Edmundas B -Malawi

All these ”news” reaching us these days are really sad. Actually, most of this information is not new at all for those who were working at Kalibu Mission in Malawi. It was not an easy decision to write this letter, but I understand that telling the truth can not harm anybody. Truth can set us free. I pray that God would empower me to tell this truth with love, that what is weak would not be broken but healed.

I and my family have spent five and a half years living in Kalibu mission, Malawi.

I know I was looking for something powerful, for somebody strong enough to help me to fulfill God’s plan in my life. I don’t think we made a mistake by going to Africa. We had a fantastic experience there.

If to go a bit back, our first Christian leader in Lithuania was the first person who had told me about Jesus. I didn’t like the way he was aproaching me, but I needed God. I didn’t choose him – God gave that family to us. We were praying and studying the Word together on Sundays. My leader was ”beating” me with the Word, telling me how bad I was. I was trying to be a better Christian, but never became one. One day I have told my wife that from that day I was not a Christian any longer. Not  because I didn’t want but because I was not able to be. My wife Kristina asked me to open Ezekiel 34:2-16. “Son of man, prophesy against the shepherds ” – (Oh Lord, this is the only thing I can do – to prophesy against, – I was thinking at that moment). ‘Thus says the Lord God to the shepherds: “Woe to the shepherds of Israel who feed themselves! Should not the shepherds feed the flocks?  You eat the fat and clothe yourselves with the wool; you slaughter the fatlings, but you do not feed the flock. The weak you have not strengthened, nor have you healed those who were sick, nor bound up the broken, nor brought back what was driven away, nor sought what was lost; but with force and cruelty you have ruled them. So they were scattered because there was no shepherd; and they became food for all the beasts of the field when they were scattered. My sheep wandered through all the mountains, and on every high hill; yes, My flock was scattered over the whole face of the earth, and no one was seeking or searching for them.”
My eyes were opened, I understood that the Bible speaks about our leader. I remembered all those of our friends who were searching for The Lord, who were gathering together every Sunday, and who were ”beaten” by this leader, and ”scattered around”.

And here came the word of consolation:

‘For thus says the Lord God: “Indeed I Myself will search for My sheep and seek them out. As a shepherd seeks out his flock on the day he is among his scattered sheep, so will I seek out My sheep and deliver them from all the places where they were scattered on a cloudy and dark day.  And I will bring them out from the peoples and gather them from the countries, and will bring them to their own land; I will feed them on the mountains of Israel, in the valleys and in all the inhabited places of the country. I will feed them in good pasture, and their fold shall be on the high mountains of Israel. There they shall lie down in a good fold and feed in rich pasture on the mountains of Israel. I will feed My flock, and I will make them lie down,” says the Lord God. “I will seek what was lost and bring back what was driven away, bind up the broken and strengthen what was sick; but I will destroy the fat and the strong, and feed them in judgment.”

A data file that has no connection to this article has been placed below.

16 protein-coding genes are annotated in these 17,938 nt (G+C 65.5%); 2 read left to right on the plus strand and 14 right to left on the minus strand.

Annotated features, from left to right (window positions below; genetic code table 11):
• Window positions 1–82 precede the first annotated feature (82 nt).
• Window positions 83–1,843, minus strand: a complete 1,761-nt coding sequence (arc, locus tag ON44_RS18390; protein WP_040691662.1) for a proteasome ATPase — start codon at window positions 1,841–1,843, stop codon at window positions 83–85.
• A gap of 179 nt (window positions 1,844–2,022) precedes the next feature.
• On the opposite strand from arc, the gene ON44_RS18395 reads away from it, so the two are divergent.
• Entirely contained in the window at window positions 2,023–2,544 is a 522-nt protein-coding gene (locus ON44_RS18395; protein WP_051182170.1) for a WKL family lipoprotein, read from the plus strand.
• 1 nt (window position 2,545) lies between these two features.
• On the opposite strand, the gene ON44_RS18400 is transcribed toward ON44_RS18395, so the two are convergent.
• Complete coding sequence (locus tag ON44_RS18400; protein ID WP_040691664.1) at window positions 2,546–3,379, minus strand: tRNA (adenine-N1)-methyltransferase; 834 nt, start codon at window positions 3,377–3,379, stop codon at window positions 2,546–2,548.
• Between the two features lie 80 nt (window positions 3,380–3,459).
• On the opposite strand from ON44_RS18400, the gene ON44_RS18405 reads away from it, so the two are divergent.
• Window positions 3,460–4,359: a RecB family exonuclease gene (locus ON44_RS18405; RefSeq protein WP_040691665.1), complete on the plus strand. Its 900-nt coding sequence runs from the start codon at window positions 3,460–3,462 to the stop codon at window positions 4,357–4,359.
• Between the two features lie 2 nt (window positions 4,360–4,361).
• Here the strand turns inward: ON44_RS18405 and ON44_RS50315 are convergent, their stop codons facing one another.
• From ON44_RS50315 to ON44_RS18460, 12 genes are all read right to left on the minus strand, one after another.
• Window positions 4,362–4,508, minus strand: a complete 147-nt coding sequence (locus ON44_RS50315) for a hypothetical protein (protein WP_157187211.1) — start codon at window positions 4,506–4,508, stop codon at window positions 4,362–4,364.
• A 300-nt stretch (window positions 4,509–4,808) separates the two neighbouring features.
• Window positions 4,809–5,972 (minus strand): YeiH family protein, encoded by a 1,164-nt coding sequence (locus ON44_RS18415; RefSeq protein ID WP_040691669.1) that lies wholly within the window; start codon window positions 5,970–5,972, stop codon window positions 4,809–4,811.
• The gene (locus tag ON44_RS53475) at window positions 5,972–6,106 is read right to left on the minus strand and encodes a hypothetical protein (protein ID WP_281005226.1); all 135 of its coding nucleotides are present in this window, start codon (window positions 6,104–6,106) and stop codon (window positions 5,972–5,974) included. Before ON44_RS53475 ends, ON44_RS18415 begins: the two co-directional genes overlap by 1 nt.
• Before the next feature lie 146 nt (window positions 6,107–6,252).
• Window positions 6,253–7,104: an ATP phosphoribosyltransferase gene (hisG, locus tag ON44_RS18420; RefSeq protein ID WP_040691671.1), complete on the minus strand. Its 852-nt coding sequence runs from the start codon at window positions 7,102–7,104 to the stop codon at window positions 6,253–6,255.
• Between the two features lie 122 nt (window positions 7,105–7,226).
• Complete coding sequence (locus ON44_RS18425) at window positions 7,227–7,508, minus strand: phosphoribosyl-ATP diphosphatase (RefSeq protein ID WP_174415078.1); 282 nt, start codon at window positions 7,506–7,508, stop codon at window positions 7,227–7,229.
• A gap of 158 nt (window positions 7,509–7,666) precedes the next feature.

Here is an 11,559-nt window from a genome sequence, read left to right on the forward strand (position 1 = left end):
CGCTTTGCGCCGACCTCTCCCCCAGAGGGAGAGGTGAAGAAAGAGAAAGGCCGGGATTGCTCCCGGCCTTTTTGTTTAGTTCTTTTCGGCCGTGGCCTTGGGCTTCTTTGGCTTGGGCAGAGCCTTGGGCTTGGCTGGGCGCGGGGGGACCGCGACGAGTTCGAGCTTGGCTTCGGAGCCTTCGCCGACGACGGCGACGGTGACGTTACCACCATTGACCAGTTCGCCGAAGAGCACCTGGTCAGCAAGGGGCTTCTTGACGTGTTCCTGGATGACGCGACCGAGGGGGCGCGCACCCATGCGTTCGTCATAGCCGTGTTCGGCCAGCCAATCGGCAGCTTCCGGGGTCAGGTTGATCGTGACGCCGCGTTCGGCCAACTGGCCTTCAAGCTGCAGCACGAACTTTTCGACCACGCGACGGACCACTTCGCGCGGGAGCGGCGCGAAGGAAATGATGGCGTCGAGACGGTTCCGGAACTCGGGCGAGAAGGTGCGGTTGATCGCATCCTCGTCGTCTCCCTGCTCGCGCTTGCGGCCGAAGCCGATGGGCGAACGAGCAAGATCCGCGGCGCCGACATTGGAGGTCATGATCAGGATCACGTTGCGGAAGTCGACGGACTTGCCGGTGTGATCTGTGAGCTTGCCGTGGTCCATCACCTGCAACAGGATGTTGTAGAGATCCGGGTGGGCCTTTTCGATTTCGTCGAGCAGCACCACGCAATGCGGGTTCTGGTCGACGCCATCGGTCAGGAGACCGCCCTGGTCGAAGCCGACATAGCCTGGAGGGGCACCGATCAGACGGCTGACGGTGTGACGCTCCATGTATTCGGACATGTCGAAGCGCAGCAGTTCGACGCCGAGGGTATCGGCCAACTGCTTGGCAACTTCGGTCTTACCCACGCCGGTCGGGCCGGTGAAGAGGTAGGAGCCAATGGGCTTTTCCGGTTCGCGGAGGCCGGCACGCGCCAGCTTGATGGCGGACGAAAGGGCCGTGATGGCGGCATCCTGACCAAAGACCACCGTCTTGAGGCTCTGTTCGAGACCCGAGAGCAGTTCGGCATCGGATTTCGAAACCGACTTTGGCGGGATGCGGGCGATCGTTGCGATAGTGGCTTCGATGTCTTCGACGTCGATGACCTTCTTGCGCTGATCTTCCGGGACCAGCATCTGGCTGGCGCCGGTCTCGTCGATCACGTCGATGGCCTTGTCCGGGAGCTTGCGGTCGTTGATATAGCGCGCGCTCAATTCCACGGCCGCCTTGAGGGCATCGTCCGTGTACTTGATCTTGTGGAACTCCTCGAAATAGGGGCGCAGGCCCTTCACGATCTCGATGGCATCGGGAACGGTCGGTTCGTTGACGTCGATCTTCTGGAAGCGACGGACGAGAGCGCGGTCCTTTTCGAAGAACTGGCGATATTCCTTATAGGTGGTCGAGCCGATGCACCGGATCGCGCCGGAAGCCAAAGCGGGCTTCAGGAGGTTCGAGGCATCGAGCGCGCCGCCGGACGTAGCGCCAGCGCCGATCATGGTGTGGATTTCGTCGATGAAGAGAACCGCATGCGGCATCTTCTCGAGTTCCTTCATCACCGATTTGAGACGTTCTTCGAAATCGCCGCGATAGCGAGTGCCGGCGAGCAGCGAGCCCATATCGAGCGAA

This chapter had set us free and restored our lives. But, it happened that the story had repeated itself.

At the end of January 2006, my family arrived in Kalibu Mission in Malawi (Africa). How did we get to know Michael Howard? It happened that in 2004 Kristina went to a conference in Finland where Michael Howard was preaching. She was inspired by his message and invited Michael to come and share his teaching in Lithuania. He agreed and we started organizing conferences for Michael Howard in different cities and towns. Believers were inspired greatly by his burning passion for God and His word. Groups of intercessors were formed in different locations. Believers wholeheartedly prayed for the revival in Lithuania. Everyone was so excited and thanked God for what had started in Lithuania. It felt as if a new wave of revival is about to hit Lithuania. The word Michael Howard preached was so dynamic and so on fire.

We were glad we could be part of the work of spreading the message about the power of intercession in Lithuania and beyond. Kristina left her work just to have enough time to translate as many books of Michael as she could.

For several years we had a desire to work in Africa. We were thinking about going to Ghana because of my previous missionary trip to that country where I saw an opportunity to live and do God’s work with my family. But, because we were already fully involved in working with Out of Africa ministry, we were suggested by Michael to work with him in Malawi instead of going to Ghana.

(We wrote him a letter. We have received the answer that he is pleased to accept us in his mission.)

I (Edmundas) shared with Michael that I would like to be engaged in tourism. I got the approval, that I will be able to do a tourism business. So, in January of 2006 we went to Malawi. Michael told us that we have to buy tickets from him because it was cheaper, but actually it was not. At that time we couldn’t understand why he was so annoyed by our desire to look for a cheaper option. When living in Malawi, we found out that everyone had the same problem when buying air tickets. It can seem to be a small issue, but it wasn’t small for Michael at all. Many missionaries were upset because of this control and because they had to lose quite big money each time they wanted to come to or leave Malawi. We had received our first ”baptism” just after our arrival to Blantyre Airport. It was a light one – by ”sprinkling.”

Michael was so frustrated and impatient and he was shouting at us while we were still going through the passport control. He was angrily shouting over heads of other people that we should move faster and that we should not stop for checking our suitcases (which was not possible, of course). When we left the Airport building, Michael poured all his rage and anger on a driver who for some reason was a few minutes late. On our way to Kalibu mission a few other locals were screamed at through the car window for whatever reason. During that first hour in Malawi, we had been seeing a different Michael Howard – not the one who smiles and preaches about love in Europe. Our four children were sitting frozen and silently in the car not knowing what is going to happen next. No one wanted to say a word. Well, we knew we could not be offended; and once we came to Kalibu, we would have to learn how to work together. Just one thing I didn’t want to learn: to treat people like that. I don’t believe love is like that.